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Stop the Stigma of Being Alone in Public
The Editorial Board
October 11, 2018
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Deerfield students seem to hate being alone in public. Before study hall, most people travel everywhere with at least one other person: to and from classes, sit-down meals, and co-curricular activities. Sitting alone in the auditorium without socializing before school meeting is unthinkable; walking into the Greer without a friend will earn some suspicious looks.

Credit: Mark Chung

The Scroll Editorial Board is alarmed that the Deerfield student body regards isolation as something negative, embarrassing, or pitiful. In a boarding school, the majority of students already spend almost every aspect of their lives in plain view of one another. Unlike day schools, where students commute to and from their houses, free to spend their free time however they want– whether or not they spend it with other people—Deerfield seems to possess a culture of socializing 24/7.

Why is being seen alone so frightening and shameful to many students? Perhaps it implies they do not have enough friends or are not popular enough, or they are worried about how other people might interpret the situation. Maybe they are simply afraid of breaking away from Deerfield’s norms, or they don’t know what else to do. Often, students pull out a laptop or phone to escape the dilemma; after all, being occupied is the best excuse.

We believe this mindset is detrimental on two levels. First, it reinforces the trend of sticking to the status quo at all costs and judging people by how many friends they have. A student’s popularity or number of acquaintances is not always a fair metric of his or her character or worth. Some people are introverts and naturally enjoy spending some time alone; it is not healthy for the Deerfield student body to perpetuate the notion that socializing all the time is the best thing to do at every moment. People should be free to do whatever they want, whether in public or private, and not feel ashamed for doing it as long as they don’t harm others.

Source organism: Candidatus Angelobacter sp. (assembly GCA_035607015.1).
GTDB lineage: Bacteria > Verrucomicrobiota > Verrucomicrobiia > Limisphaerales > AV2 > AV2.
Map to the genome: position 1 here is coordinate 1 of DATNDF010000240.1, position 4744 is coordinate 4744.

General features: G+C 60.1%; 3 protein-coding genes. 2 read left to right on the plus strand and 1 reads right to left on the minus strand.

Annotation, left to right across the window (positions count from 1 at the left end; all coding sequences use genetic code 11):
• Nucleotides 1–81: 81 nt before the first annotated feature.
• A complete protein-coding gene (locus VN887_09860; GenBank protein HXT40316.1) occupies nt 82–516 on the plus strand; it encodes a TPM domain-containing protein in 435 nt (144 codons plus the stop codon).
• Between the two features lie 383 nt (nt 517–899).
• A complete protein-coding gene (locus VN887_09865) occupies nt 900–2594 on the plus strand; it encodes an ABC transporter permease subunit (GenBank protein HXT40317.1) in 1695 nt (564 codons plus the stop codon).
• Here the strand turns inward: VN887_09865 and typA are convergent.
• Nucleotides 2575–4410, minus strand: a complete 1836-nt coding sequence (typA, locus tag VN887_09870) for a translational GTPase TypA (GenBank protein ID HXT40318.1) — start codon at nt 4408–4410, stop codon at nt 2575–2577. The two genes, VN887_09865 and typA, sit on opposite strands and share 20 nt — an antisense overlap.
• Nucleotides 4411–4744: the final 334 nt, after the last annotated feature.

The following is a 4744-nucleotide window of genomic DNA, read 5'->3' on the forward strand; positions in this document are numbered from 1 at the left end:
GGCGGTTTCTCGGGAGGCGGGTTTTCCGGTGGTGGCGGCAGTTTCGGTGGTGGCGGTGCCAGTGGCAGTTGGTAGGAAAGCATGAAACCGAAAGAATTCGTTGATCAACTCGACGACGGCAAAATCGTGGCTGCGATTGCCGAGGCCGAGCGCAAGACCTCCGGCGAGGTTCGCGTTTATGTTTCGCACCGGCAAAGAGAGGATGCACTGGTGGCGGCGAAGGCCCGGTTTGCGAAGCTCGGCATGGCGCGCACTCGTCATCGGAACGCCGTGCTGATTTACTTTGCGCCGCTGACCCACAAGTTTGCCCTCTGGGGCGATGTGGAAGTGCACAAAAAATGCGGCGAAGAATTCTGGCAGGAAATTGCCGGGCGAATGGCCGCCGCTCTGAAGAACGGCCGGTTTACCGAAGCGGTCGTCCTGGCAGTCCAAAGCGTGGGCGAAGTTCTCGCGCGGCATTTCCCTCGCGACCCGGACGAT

Secondly, solitude can lead to deeper reflection. Students who wander down Albany Road alone may feel that they need to scroll through their phones in lieu of a friend to talk to in person. However, we believe that the ability to entertain oneself instead of relying on an external source is a valuable skill. Alone time can make us more introspective and better capable of sorting through complicated thoughts.

People are also known to be most creative and productive when they are relaxed without having to engage with people around them.

At boarding school, there is already little room for privacy, or, perhaps more importantly, for opportunities to develop our own unique lifestyles free of judgment. By embracing isolation as a more natural and comfortable state to be in, Deerfield can grow as a more accepting community. Instead of constantly consuming outside information, we can create original ideas and emotions. Instead of responding to your friends instantly, we can think more deeply and carefully. Let’s fight against the stigma of being alone in public.